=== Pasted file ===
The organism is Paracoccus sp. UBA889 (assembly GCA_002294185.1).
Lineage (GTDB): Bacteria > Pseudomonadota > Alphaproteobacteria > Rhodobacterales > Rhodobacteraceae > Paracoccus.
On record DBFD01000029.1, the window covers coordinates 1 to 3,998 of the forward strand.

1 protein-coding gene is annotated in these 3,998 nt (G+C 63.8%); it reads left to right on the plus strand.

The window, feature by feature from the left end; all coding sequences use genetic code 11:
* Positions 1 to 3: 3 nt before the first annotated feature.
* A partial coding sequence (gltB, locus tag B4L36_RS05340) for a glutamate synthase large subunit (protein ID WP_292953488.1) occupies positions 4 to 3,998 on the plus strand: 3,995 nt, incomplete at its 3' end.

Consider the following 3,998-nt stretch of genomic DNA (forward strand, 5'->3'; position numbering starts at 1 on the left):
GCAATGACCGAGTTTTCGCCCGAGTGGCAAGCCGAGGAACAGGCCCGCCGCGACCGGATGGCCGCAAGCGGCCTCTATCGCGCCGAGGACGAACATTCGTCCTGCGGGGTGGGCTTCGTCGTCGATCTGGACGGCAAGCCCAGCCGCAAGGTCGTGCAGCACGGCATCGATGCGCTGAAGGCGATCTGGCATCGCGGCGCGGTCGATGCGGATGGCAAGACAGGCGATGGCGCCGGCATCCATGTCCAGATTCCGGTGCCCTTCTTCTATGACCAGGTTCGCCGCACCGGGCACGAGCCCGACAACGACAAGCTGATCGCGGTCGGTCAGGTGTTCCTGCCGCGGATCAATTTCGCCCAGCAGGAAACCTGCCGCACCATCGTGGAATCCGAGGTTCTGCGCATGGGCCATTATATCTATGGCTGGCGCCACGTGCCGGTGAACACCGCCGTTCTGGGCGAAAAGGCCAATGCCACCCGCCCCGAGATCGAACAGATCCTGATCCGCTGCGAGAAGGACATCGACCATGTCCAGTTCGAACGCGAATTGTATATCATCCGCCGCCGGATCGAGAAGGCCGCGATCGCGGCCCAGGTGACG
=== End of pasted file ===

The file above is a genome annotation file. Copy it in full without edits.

The organism is Paracoccus sp. UBA889 (assembly GCA_002294185.1).
Lineage (GTDB): Bacteria > Pseudomonadota > Alphaproteobacteria > Rhodobacterales > Rhodobacteraceae > Paracoccus.
On record DBFD01000029.1, the window covers coordinates 1 to 3,998 of the forward strand.

1 protein-coding gene is annotated in these 3,998 nt (G+C 63.8%); it reads left to right on the plus strand.

The window, feature by feature from the left end; all coding sequences use genetic code 11:
* Positions 1 to 3: 3 nt before the first annotated feature.
* A partial coding sequence (gltB, locus tag B4L36_RS05340) for a glutamate synthase large subunit (protein ID WP_292953488.1) occupies positions 4 to 3,998 on the plus strand: 3,995 nt, incomplete at its 3' end.

Consider the following 3,998-nt stretch of genomic DNA (forward strand, 5'->3'; position numbering starts at 1 on the left):
GCAATGACCGAGTTTTCGCCCGAGTGGCAAGCCGAGGAACAGGCCCGCCGCGACCGGATGGCCGCAAGCGGCCTCTATCGCGCCGAGGACGAACATTCGTCCTGCGGGGTGGGCTTCGTCGTCGATCTGGACGGCAAGCCCAGCCGCAAGGTCGTGCAGCACGGCATCGATGCGCTGAAGGCGATCTGGCATCGCGGCGCGGTCGATGCGGATGGCAAGACAGGCGATGGCGCCGGCATCCATGTCCAGATTCCGGTGCCCTTCTTCTATGACCAGGTTCGCCGCACCGGGCACGAGCCCGACAACGACAAGCTGATCGCGGTCGGTCAGGTGTTCCTGCCGCGGATCAATTTCGCCCAGCAGGAAACCTGCCGCACCATCGTGGAATCCGAGGTTCTGCGCATGGGCCATTATATCTATGGCTGGCGCCACGTGCCGGTGAACACCGCCGTTCTGGGCGAAAAGGCCAATGCCACCCGCCCCGAGATCGAACAGATCCTGATCCGCTGCGAGAAGGACATCGACCATGTCCAGTTCGAACGCGAATTGTATATCATCCGCCGCCGGATCGAGAAGGCCGCGATCGCGGCCCAGGTGACG